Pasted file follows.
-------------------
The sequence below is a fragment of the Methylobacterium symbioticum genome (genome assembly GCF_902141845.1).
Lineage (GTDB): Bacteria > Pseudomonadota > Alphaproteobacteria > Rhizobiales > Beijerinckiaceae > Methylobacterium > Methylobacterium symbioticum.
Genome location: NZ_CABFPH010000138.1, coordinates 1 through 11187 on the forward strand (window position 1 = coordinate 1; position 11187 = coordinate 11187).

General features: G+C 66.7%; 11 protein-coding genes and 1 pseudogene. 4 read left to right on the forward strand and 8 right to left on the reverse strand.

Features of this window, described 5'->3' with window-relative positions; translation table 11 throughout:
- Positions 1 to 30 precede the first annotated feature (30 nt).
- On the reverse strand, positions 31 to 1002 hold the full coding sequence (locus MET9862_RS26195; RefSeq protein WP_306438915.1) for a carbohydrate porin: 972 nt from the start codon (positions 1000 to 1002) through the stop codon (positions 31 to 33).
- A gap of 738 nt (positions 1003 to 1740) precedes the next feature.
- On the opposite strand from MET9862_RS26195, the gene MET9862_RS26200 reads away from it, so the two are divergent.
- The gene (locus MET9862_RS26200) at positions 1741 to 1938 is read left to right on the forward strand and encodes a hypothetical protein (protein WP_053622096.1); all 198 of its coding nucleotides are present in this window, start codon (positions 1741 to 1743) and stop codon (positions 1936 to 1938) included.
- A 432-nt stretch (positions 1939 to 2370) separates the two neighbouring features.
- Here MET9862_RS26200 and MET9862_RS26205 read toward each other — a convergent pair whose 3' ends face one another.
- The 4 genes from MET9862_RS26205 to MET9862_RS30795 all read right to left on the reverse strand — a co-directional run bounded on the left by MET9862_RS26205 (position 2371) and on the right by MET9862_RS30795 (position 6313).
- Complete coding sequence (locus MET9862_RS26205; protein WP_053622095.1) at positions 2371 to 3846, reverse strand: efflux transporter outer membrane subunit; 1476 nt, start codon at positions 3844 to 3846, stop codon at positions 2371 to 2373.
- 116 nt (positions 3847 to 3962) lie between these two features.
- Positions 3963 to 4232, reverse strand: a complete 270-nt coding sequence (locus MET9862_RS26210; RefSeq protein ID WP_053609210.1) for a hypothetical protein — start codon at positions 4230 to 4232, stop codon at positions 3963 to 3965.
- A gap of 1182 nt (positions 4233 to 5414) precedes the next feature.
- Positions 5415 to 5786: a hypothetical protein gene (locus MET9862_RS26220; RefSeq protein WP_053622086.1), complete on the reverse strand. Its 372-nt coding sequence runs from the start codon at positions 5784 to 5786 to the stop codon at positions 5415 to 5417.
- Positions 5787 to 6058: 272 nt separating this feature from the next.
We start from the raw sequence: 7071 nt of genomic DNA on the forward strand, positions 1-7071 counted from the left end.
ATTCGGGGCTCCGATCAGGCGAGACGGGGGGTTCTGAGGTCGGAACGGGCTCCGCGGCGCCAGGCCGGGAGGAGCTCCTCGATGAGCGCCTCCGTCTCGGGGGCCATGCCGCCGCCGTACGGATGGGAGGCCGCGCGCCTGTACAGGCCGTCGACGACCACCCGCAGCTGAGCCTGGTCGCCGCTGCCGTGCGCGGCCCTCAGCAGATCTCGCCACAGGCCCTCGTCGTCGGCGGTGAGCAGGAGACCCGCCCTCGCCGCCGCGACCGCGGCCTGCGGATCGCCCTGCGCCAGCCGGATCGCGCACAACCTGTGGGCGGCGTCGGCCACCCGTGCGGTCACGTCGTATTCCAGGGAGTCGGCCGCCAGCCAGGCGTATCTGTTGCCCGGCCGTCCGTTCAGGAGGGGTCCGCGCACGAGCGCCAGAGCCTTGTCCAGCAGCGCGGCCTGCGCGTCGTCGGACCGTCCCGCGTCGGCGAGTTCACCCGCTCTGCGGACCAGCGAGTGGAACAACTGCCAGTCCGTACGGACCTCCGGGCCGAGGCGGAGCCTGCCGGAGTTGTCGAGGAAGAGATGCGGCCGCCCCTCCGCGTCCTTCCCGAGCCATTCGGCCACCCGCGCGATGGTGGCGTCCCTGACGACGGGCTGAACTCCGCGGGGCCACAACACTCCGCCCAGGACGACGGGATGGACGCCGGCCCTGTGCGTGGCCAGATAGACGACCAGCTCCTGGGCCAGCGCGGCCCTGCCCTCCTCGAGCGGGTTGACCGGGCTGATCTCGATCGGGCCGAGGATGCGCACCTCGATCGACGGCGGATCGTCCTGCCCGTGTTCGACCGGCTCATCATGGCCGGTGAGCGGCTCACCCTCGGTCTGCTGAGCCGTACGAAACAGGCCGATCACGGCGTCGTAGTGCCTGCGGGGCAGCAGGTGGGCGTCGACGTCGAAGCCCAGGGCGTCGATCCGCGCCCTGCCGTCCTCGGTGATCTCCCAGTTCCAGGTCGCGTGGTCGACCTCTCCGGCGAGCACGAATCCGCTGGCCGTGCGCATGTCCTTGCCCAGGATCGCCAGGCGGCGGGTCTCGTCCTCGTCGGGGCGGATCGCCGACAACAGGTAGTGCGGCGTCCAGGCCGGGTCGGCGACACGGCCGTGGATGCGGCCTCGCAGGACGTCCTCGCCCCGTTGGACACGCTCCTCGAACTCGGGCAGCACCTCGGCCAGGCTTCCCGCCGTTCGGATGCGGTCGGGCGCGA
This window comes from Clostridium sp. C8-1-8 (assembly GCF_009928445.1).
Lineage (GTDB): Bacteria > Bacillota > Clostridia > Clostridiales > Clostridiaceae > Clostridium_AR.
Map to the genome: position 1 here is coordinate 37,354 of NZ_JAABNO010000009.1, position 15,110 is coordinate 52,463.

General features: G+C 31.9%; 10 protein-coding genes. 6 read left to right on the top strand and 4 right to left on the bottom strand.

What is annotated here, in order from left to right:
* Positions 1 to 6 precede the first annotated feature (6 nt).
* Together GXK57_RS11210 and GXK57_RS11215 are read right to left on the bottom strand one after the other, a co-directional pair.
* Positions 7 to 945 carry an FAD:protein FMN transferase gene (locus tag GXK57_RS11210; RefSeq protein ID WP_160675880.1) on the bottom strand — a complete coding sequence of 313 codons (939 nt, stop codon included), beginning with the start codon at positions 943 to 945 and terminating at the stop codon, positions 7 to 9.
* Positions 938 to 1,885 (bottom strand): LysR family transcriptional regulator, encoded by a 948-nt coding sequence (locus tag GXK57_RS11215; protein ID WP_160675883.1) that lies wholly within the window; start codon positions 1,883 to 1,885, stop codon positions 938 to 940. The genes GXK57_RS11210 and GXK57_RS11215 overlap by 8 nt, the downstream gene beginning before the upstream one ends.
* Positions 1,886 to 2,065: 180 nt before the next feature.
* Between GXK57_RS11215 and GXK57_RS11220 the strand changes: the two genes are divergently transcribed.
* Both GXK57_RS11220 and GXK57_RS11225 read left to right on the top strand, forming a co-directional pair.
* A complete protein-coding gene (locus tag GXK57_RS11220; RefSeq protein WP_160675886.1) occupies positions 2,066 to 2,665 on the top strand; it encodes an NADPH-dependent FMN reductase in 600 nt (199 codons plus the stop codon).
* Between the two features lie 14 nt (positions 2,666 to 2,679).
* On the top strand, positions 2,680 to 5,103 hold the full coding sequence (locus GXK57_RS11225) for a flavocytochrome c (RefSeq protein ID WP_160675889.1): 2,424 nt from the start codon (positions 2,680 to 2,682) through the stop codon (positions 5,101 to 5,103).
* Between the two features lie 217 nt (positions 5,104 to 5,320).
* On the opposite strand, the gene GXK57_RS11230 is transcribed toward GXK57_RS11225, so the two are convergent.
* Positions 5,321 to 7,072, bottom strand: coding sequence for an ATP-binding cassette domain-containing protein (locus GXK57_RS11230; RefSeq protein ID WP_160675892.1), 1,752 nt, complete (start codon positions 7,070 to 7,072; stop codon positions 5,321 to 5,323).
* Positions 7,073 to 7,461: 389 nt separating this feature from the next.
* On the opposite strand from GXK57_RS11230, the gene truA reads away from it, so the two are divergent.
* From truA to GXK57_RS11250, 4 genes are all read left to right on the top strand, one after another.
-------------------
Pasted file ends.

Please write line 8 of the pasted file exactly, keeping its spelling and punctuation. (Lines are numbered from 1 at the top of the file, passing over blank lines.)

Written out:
- A gap of 738 nt (positions 1003 to 1740) precedes the next feature.